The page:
By Kelly Flowers
“May the odds be ever in your favor.”
“You beat the odds.”
“We won, against all odds.”
The definition of odds is: the chances or likelihood of something happening or being the case. In other words, odds are the statistical chance of an occurrence, based on past occurrences.
In life, there are times to know your odds, and to gamble against them. Trading is never one of those times!
Unlike gambling, day trading has little to do with a generic set of odds that we bet against. It’s true the market will always go up or down, much like the flip of a coin. However, it could go down (or up, or just generally against you) 40 times in a row. Not very good odds.
The day trader is not making decisions based on odds but rather on statistical triggers. And… Data. Data. Data.
Always let the data be your guide.
The difference between a successful day trader and a careless one is the amount of education that goes into the process. It seems a tempting prospect to sit down in front of a few fancy computer screens, start trading and make a ton of money. If only it worked that way.
Day traders pay for their education as much as another professional would. They pay in losses learning to trade. They pay in heartache because I have yet to meet a trader who doesn’t struggle with keeping their emotions out of the game. But traders pay most in grueling hours of data collection and study. Traders study and study and when they think they understand the market, they study it a little more.
Gambling is sport, diversion, a way to blow off steam perhaps. Most don’t spend their evenings studying gambling the way a trader will study chart patterns or seasonal trading almanacs.
There is no sitting down at this poker table and walking away rich an hour later.
For many, gambling is a thrill, a roller coaster of emotion. Endorphins release, heart rate elevates, oxygen intake increases, and adrenaline rises in the system. This form of manufactured physical stress fuels impulsivity. Gamblers purport a sense of instinct, a hunch, which propels their decision-making. And a sense of elation or sadness based on the result of that decision.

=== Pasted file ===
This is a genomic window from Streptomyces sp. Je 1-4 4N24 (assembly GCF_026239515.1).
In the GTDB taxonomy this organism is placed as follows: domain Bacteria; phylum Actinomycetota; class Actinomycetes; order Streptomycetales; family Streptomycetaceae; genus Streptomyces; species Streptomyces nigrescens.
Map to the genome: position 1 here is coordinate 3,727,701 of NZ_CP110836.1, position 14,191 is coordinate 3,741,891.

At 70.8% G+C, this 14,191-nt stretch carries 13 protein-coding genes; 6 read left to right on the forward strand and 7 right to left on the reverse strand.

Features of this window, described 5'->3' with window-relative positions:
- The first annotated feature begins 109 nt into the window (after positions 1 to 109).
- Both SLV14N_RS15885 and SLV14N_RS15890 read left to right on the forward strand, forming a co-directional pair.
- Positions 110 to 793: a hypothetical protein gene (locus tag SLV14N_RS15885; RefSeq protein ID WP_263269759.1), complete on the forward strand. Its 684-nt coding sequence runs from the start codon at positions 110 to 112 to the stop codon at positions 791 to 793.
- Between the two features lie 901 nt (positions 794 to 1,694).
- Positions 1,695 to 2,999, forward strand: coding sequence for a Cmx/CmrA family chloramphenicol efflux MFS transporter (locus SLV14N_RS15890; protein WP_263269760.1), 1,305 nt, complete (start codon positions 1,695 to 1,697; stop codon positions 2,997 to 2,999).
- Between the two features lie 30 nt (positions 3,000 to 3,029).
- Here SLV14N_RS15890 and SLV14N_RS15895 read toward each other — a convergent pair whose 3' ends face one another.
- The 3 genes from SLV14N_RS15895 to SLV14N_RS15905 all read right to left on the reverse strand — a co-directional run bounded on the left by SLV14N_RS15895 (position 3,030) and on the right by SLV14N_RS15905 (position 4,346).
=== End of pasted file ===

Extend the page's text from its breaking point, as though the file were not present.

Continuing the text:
This enumerates the antithesis of successful trading. Instinct has no place in your trading decisions, nor does excitement or sadness. The most important chapter of almost every day trading book is on the subject of emotions, or rather the ability to subjugate emotion in order to trade well.
“So I’m supposed to be some robot,” you might retort. And to that, I would say “yes.” The only reason a robot doesn’t trade better than a human is because its critical thinking isn’t as developed. Watch out, someday, robots may make the best day traders.
Day trading is a dream job for a lot of reasons. It offers freedom to work from home (or anywhere for that matter). The hours aren’t grueling and the overhead is low. Despite the insistence on remaining indifferent about it, many day traders really love their job.
But contrary to common belief, successful day traders are not cool renegades rolling the dice. As a day trader, you have a boss. It’s the market. And ultimately, it calls the shots. Don’t forget that.
Now, a day trader’s relationship to “power” or to “being right” is a whole other deck of cards.